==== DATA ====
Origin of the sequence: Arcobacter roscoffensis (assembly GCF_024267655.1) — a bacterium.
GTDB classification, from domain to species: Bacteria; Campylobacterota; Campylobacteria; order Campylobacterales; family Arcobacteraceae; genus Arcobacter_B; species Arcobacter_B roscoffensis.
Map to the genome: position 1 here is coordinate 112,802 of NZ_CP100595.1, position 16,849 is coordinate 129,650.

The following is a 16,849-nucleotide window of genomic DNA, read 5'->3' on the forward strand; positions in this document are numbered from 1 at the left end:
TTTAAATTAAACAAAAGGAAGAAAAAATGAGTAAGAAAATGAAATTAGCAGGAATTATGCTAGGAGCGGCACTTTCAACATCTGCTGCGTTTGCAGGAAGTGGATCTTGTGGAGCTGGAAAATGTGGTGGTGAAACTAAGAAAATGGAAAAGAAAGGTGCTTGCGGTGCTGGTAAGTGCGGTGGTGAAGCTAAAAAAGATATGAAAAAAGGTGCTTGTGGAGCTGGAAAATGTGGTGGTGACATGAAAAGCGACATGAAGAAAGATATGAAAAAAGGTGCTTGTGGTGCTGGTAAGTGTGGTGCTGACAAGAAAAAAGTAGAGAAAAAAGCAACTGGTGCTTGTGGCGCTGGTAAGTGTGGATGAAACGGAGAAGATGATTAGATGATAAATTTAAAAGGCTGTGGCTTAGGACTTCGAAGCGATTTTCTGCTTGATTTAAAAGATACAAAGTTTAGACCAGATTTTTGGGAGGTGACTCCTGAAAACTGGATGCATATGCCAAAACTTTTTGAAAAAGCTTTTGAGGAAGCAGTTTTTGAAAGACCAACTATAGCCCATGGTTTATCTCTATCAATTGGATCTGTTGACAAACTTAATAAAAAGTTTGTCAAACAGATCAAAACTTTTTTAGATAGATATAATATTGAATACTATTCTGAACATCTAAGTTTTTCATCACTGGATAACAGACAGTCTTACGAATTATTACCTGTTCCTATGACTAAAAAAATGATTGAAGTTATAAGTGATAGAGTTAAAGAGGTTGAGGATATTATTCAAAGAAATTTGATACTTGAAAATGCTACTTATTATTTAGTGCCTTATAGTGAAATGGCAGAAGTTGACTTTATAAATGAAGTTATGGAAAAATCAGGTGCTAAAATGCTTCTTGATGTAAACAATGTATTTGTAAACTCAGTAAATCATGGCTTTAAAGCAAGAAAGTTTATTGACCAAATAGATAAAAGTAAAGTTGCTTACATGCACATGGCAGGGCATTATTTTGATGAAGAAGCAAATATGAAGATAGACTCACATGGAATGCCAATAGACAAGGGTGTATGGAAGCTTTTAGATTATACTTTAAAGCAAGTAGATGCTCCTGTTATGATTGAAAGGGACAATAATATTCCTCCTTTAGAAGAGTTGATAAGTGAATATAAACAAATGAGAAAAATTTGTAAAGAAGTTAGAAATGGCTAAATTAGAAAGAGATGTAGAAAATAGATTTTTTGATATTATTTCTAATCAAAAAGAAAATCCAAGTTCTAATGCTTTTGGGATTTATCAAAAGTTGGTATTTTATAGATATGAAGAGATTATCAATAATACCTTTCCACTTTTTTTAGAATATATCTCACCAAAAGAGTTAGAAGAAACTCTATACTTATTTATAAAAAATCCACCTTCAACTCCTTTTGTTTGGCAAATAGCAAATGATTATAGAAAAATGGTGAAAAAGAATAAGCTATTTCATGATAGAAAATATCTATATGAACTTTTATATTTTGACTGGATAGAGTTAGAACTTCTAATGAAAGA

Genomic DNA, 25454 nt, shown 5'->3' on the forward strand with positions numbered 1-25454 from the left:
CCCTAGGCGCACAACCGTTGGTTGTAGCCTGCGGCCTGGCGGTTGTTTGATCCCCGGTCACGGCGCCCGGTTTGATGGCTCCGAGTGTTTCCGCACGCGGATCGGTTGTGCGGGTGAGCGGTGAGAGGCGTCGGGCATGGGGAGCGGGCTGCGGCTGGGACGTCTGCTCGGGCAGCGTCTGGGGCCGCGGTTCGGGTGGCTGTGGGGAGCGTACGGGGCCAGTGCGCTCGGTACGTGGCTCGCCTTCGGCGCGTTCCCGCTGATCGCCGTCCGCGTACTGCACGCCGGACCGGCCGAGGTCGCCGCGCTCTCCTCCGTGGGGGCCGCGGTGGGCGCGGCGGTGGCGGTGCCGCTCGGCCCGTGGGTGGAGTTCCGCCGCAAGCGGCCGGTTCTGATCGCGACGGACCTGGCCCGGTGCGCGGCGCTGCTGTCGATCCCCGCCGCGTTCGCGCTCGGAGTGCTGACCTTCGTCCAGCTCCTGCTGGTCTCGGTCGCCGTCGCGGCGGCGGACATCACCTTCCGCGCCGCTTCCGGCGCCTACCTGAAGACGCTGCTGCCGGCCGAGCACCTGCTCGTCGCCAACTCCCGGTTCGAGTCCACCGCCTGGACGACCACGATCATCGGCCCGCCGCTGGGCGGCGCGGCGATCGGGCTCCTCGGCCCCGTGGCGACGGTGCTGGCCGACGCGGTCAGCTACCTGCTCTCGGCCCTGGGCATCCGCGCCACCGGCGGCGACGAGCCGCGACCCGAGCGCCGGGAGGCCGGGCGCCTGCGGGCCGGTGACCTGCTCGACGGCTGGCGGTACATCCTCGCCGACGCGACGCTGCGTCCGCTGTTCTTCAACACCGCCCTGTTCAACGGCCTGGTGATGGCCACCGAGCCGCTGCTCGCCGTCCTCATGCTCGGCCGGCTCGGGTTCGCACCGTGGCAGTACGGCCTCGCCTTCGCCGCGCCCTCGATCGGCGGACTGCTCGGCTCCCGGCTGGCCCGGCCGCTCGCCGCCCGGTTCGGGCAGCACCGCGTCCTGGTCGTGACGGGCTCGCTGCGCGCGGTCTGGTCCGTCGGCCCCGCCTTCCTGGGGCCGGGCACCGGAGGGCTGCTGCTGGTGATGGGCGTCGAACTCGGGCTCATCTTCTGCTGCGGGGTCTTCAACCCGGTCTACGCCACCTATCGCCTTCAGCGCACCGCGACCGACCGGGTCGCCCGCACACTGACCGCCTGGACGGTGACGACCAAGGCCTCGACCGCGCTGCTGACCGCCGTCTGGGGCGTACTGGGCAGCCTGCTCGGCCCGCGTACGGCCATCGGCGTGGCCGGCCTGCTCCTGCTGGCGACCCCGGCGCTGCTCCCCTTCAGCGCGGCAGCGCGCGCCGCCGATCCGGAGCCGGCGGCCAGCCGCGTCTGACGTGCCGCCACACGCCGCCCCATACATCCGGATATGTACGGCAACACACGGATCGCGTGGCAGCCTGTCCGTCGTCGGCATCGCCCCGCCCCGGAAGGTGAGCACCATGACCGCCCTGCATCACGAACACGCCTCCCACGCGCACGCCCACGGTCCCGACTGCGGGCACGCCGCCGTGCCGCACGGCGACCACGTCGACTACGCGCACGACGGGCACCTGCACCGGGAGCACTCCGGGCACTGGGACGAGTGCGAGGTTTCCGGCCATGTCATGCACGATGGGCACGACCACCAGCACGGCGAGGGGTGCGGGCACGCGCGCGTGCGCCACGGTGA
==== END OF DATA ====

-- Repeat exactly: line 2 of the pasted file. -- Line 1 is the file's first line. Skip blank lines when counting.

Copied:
GTDB classification, from domain to species: Bacteria; Campylobacterota; Campylobacteria; order Campylobacterales; family Arcobacteraceae; genus Arcobacter_B; species Arcobacter_B roscoffensis.